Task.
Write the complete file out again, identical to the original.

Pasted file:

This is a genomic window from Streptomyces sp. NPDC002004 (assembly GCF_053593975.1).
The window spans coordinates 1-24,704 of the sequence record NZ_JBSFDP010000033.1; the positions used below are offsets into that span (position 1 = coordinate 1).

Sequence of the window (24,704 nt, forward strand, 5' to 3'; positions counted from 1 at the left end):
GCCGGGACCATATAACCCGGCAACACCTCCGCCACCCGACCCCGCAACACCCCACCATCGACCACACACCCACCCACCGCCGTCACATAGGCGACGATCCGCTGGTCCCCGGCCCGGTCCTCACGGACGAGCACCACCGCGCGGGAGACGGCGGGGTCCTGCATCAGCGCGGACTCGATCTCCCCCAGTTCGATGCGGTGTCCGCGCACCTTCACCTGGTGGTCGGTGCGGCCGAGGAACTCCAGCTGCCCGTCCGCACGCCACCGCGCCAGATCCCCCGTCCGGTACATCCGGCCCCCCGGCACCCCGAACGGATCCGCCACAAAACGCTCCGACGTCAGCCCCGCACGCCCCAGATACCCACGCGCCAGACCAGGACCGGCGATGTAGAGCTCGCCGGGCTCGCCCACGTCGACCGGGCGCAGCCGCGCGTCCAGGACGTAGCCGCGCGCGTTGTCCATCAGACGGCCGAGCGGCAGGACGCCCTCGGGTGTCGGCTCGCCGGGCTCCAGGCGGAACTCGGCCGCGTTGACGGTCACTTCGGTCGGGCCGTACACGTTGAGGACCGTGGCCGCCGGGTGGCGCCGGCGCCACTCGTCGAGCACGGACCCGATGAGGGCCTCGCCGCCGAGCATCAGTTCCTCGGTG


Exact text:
This is a genomic window from Streptomyces sp. NPDC002004 (assembly GCF_053593975.1).
The window spans coordinates 1-24,704 of the sequence record NZ_JBSFDP010000033.1; the positions used below are offsets into that span (position 1 = coordinate 1).

Sequence of the window (24,704 nt, forward strand, 5' to 3'; positions counted from 1 at the left end):
GCCGGGACCATATAACCCGGCAACACCTCCGCCACCCGACCCCGCAACACCCCACCATCGACCACACACCCACCCACCGCCGTCACATAGGCGACGATCCGCTGGTCCCCGGCCCGGTCCTCACGGACGAGCACCACCGCGCGGGAGACGGCGGGGTCCTGCATCAGCGCGGACTCGATCTCCCCCAGTTCGATGCGGTGTCCGCGCACCTTCACCTGGTGGTCGGTGCGGCCGAGGAACTCCAGCTGCCCGTCCGCACGCCACCGCGCCAGATCCCCCGTCCGGTACATCCGGCCCCCCGGCACCCCGAACGGATCCGCCACAAAACGCTCCGACGTCAGCCCCGCACGCCCCAGATACCCACGCGCCAGACCAGGACCGGCGATGTAGAGCTCGCCGGGCTCGCCCACGTCGACCGGGCGCAGCCGCGCGTCCAGGACGTAGCCGCGCGCGTTGTCCATCAGACGGCCGAGCGGCAGGACGCCCTCGGGTGTCGGCTCGCCGGGCTCCAGGCGGAACTCGGCCGCGTTGACGGTCACTTCGGTCGGGCCGTACACGTTGAGGACCGTGGCCGCCGGGTGGCGCCGGCGCCACTCGTCGAGCACGGACCCGATGAGGGCCTCGCCGCCGAGCATCAGTTCCTCGGTG